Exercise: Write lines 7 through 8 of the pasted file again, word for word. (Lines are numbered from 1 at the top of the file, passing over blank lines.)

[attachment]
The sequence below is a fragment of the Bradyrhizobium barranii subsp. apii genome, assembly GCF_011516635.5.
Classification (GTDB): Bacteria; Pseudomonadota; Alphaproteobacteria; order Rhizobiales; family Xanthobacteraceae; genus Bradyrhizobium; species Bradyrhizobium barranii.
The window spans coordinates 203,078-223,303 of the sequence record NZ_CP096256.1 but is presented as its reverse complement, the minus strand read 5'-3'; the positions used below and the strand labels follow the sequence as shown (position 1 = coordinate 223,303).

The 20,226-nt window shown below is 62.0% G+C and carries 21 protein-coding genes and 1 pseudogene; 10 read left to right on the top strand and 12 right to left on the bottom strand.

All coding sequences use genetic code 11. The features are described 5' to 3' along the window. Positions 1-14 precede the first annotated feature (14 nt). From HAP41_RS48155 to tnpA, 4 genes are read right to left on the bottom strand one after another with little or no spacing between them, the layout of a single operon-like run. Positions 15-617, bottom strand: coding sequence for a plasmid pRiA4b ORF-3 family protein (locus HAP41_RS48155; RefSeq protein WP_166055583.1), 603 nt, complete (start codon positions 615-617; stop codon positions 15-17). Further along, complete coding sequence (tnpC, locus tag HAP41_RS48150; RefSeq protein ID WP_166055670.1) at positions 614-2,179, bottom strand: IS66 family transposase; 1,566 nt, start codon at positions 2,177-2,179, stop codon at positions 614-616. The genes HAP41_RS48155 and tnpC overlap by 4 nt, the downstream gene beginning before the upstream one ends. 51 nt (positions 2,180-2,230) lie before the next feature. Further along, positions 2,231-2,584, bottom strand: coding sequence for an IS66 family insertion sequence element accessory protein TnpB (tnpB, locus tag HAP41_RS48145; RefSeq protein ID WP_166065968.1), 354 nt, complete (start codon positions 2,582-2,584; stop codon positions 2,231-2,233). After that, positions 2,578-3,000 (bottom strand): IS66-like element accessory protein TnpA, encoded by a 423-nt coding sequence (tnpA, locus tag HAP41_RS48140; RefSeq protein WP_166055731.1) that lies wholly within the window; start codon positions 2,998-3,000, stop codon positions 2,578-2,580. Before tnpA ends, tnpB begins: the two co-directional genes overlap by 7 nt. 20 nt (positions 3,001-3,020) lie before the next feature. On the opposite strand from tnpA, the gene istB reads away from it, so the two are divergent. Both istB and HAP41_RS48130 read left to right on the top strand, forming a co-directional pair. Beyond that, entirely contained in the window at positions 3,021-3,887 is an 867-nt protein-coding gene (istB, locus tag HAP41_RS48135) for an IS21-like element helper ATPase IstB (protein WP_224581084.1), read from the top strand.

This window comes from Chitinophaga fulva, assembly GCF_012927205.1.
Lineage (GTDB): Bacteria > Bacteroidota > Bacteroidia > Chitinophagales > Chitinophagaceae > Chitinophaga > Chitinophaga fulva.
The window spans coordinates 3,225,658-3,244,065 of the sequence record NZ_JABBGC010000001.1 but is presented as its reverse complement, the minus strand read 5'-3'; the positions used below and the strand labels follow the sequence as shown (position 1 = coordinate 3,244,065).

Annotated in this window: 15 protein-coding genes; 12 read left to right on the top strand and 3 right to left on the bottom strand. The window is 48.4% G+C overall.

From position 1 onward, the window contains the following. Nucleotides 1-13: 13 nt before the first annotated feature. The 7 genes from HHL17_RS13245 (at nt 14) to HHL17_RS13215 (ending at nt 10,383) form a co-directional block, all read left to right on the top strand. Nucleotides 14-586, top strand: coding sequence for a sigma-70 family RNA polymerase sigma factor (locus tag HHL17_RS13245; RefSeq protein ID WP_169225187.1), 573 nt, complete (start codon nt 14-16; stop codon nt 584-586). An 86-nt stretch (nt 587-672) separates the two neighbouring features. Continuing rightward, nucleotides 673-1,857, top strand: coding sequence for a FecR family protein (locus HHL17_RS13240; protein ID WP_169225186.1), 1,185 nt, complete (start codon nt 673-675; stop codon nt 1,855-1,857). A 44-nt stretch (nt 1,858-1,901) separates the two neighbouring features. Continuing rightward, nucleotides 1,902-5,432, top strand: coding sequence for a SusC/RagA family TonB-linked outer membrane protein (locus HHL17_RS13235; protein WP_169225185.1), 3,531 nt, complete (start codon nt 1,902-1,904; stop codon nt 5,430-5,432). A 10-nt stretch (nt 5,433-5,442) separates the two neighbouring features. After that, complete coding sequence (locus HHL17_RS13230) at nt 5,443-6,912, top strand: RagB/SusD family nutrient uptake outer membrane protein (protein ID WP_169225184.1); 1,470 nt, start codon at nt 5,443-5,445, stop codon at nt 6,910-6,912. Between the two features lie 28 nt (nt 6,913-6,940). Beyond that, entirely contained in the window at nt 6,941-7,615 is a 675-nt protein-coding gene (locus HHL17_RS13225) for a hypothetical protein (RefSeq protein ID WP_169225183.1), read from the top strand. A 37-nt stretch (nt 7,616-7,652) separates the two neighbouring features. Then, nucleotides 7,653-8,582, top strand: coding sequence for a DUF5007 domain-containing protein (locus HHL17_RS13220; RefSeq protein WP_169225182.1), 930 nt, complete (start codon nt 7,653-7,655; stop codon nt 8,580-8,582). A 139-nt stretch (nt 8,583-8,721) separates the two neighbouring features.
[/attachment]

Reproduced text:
Lineage (GTDB): Bacteria > Bacteroidota > Bacteroidia > Chitinophagales > Chitinophagaceae > Chitinophaga > Chitinophaga fulva.
The window spans coordinates 3,225,658-3,244,065 of the sequence record NZ_JABBGC010000001.1 but is presented as its reverse complement, the minus strand read 5'-3'; the positions used below and the strand labels follow the sequence as shown (position 1 = coordinate 3,244,065).